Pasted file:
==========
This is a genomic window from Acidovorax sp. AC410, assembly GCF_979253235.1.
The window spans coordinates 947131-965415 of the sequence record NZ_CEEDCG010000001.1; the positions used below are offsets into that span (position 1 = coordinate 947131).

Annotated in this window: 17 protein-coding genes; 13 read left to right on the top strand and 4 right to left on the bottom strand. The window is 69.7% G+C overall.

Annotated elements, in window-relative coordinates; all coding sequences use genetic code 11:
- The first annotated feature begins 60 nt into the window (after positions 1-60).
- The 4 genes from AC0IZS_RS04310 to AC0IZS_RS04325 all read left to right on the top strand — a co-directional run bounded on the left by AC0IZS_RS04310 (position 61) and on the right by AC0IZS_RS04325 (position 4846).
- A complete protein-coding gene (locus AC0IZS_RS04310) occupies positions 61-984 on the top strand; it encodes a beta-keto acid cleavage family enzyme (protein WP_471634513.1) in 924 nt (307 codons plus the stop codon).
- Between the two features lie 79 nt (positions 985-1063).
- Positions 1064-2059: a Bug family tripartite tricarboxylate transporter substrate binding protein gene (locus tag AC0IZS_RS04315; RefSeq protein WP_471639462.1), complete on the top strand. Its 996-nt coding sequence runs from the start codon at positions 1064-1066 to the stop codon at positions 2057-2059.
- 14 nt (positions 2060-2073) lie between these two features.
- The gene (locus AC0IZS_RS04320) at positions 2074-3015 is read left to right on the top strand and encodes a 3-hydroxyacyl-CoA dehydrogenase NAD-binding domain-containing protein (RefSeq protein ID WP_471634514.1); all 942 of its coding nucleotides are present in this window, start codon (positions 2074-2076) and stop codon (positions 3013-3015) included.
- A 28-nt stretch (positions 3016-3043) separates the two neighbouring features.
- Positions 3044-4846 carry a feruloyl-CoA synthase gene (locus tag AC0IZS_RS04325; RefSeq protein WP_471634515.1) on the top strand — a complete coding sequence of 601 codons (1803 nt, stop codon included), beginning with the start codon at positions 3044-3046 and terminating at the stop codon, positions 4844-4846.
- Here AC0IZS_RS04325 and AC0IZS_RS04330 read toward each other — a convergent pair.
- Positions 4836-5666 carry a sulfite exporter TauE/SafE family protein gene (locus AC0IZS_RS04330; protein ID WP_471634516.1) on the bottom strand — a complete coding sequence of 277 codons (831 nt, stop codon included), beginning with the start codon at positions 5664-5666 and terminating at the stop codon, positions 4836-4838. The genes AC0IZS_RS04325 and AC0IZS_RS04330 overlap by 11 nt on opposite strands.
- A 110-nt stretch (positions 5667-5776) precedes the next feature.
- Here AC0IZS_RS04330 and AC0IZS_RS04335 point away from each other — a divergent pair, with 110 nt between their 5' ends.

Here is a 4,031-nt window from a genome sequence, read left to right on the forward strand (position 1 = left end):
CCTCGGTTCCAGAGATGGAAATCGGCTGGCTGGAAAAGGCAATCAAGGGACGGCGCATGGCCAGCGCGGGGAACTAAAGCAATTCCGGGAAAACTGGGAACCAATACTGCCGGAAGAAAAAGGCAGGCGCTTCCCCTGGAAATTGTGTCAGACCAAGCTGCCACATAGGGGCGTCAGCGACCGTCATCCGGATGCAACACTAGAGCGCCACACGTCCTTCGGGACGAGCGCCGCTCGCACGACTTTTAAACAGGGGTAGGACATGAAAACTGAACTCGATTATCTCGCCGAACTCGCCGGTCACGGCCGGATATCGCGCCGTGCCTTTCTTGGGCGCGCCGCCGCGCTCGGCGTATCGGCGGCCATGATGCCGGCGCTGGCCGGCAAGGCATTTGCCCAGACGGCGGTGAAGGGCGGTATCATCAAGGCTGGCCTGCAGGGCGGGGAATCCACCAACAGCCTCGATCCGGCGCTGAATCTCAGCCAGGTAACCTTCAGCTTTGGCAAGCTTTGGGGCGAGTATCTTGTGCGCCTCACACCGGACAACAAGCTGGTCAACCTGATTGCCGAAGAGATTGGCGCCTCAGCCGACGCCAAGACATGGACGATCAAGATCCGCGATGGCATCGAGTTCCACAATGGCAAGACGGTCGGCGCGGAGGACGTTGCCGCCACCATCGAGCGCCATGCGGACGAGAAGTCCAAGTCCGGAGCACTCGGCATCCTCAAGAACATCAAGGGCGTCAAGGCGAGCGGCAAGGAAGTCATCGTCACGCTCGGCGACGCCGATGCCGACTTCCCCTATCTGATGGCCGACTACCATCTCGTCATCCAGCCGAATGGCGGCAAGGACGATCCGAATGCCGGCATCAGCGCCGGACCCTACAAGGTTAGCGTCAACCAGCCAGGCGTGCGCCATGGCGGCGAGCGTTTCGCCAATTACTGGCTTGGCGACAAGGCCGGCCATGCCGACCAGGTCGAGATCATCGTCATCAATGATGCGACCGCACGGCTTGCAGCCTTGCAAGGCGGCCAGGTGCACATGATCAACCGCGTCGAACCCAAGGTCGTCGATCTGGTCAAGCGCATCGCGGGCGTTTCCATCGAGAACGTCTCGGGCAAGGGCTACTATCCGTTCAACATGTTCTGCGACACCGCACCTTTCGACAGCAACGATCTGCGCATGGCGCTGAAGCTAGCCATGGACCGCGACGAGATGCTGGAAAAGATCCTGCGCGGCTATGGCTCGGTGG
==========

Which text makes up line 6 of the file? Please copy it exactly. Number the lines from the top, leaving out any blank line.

- The 4 genes from AC0IZS_RS04310 to AC0IZS_RS04325 all read left to right on the top strand — a co-directional run bounded on the left by AC0IZS_RS04310 (position 61) and on the right by AC0IZS_RS04325 (position 4846).